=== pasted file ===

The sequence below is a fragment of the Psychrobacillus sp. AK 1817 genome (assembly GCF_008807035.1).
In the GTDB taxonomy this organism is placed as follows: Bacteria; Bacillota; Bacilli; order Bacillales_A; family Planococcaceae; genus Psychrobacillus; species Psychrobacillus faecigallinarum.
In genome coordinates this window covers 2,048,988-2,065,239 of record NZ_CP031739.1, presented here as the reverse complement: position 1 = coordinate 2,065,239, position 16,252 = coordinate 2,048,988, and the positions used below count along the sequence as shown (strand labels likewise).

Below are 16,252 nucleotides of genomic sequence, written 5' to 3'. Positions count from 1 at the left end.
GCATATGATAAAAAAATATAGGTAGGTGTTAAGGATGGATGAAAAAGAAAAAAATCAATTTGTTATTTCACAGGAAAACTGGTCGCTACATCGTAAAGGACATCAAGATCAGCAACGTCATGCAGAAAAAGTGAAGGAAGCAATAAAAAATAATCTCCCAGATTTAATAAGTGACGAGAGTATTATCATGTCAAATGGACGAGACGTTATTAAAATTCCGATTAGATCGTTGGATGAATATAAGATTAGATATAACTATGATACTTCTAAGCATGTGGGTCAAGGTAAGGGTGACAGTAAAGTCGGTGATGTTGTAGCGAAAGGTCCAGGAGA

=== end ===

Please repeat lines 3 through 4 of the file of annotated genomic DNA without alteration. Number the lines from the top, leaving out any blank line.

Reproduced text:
In genome coordinates this window covers 2,048,988-2,065,239 of record NZ_CP031739.1, presented here as the reverse complement: position 1 = coordinate 2,065,239, position 16,252 = coordinate 2,048,988, and the positions used below count along the sequence as shown (strand labels likewise).

Below are 16,252 nucleotides of genomic sequence, written 5' to 3'. Positions count from 1 at the left end.